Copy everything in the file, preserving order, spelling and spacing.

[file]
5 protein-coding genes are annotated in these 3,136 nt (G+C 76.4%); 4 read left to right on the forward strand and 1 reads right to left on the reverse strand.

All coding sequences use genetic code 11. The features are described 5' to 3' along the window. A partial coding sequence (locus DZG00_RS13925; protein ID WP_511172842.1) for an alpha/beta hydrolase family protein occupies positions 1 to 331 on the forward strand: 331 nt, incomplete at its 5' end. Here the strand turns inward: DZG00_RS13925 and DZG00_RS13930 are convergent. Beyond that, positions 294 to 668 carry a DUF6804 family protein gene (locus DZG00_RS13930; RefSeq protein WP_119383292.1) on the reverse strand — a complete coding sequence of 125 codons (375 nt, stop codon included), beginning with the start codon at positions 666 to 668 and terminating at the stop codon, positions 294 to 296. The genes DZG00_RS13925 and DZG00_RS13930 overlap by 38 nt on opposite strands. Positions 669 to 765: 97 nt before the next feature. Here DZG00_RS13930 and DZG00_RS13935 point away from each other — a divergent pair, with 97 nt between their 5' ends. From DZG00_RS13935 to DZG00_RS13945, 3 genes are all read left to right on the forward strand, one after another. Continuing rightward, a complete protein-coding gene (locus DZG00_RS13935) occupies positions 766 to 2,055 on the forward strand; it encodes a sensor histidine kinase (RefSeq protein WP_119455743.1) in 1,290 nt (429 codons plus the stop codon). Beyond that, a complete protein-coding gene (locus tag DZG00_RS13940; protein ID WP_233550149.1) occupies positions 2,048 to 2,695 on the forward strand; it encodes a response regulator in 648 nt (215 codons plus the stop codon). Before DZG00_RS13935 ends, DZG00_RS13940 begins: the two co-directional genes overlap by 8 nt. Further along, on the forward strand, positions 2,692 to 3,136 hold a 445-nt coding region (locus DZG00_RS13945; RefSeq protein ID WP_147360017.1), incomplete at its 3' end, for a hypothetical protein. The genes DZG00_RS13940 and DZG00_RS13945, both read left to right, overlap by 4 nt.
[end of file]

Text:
5 protein-coding genes are annotated in these 3,136 nt (G+C 76.4%); 4 read left to right on the forward strand and 1 reads right to left on the reverse strand.

All coding sequences use genetic code 11. The features are described 5' to 3' along the window. A partial coding sequence (locus DZG00_RS13925; protein ID WP_511172842.1) for an alpha/beta hydrolase family protein occupies positions 1 to 331 on the forward strand: 331 nt, incomplete at its 5' end. Here the strand turns inward: DZG00_RS13925 and DZG00_RS13930 are convergent. Beyond that, positions 294 to 668 carry a DUF6804 family protein gene (locus DZG00_RS13930; RefSeq protein WP_119383292.1) on the reverse strand — a complete coding sequence of 125 codons (375 nt, stop codon included), beginning with the start codon at positions 666 to 668 and terminating at the stop codon, positions 294 to 296. The genes DZG00_RS13925 and DZG00_RS13930 overlap by 38 nt on opposite strands. Positions 669 to 765: 97 nt before the next feature. Here DZG00_RS13930 and DZG00_RS13935 point away from each other — a divergent pair, with 97 nt between their 5' ends. From DZG00_RS13935 to DZG00_RS13945, 3 genes are all read left to right on the forward strand, one after another. Continuing rightward, a complete protein-coding gene (locus DZG00_RS13935) occupies positions 766 to 2,055 on the forward strand; it encodes a sensor histidine kinase (RefSeq protein WP_119455743.1) in 1,290 nt (429 codons plus the stop codon). Beyond that, a complete protein-coding gene (locus tag DZG00_RS13940; protein ID WP_233550149.1) occupies positions 2,048 to 2,695 on the forward strand; it encodes a response regulator in 648 nt (215 codons plus the stop codon). Before DZG00_RS13935 ends, DZG00_RS13940 begins: the two co-directional genes overlap by 8 nt. Further along, on the forward strand, positions 2,692 to 3,136 hold a 445-nt coding region (locus DZG00_RS13945; RefSeq protein ID WP_147360017.1), incomplete at its 3' end, for a hypothetical protein. The genes DZG00_RS13940 and DZG00_RS13945, both read left to right, overlap by 4 nt.